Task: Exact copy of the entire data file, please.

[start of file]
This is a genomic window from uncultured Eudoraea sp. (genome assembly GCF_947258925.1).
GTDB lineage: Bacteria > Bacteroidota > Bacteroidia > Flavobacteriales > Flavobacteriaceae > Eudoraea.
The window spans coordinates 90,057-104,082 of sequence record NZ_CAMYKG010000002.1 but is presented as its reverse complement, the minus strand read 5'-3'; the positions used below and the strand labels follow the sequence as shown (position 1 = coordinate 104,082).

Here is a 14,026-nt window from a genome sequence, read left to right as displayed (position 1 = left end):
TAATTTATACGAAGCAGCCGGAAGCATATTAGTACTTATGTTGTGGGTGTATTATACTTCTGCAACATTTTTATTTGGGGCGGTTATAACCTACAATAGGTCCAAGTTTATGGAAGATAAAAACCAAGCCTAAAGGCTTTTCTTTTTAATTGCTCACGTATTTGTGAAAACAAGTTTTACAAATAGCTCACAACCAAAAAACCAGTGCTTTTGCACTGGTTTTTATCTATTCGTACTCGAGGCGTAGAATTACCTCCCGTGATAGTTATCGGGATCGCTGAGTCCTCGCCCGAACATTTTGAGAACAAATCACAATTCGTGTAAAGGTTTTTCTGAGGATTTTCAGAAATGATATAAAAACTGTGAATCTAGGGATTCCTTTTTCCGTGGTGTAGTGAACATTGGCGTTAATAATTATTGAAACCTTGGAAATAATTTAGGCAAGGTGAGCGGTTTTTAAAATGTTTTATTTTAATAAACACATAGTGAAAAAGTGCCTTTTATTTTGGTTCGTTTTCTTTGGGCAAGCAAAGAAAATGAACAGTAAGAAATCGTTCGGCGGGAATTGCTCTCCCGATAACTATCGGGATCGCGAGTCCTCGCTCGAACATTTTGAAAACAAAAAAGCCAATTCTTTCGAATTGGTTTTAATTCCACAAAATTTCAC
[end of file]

This is a genomic window from uncultured Eudoraea sp. (genome assembly GCF_947258925.1).
GTDB lineage: Bacteria > Bacteroidota > Bacteroidia > Flavobacteriales > Flavobacteriaceae > Eudoraea.
The window spans coordinates 90,057-104,082 of sequence record NZ_CAMYKG010000002.1 but is presented as its reverse complement, the minus strand read 5'-3'; the positions used below and the strand labels follow the sequence as shown (position 1 = coordinate 104,082).

Here is a 14,026-nt window from a genome sequence, read left to right as displayed (position 1 = left end):
TAATTTATACGAAGCAGCCGGAAGCATATTAGTACTTATGTTGTGGGTGTATTATACTTCTGCAACATTTTTATTTGGGGCGGTTATAACCTACAATAGGTCCAAGTTTATGGAAGATAAAAACCAAGCCTAAAGGCTTTTCTTTTTAATTGCTCACGTATTTGTGAAAACAAGTTTTACAAATAGCTCACAACCAAAAAACCAGTGCTTTTGCACTGGTTTTTATCTATTCGTACTCGAGGCGTAGAATTACCTCCCGTGATAGTTATCGGGATCGCTGAGTCCTCGCCCGAACATTTTGAGAACAAATCACAATTCGTGTAAAGGTTTTTCTGAGGATTTTCAGAAATGATATAAAAACTGTGAATCTAGGGATTCCTTTTTCCGTGGTGTAGTGAACATTGGCGTTAATAATTATTGAAACCTTGGAAATAATTTAGGCAAGGTGAGCGGTTTTTAAAATGTTTTATTTTAATAAACACATAGTGAAAAAGTGCCTTTTATTTTGGTTCGTTTTCTTTGGGCAAGCAAAGAAAATGAACAGTAAGAAATCGTTCGGCGGGAATTGCTCTCCCGATAACTATCGGGATCGCGAGTCCTCGCTCGAACATTTTGAAAACAAAAAAGCCAATTCTTTCGAATTGGTTTTAATTCCACAAAATTTCAC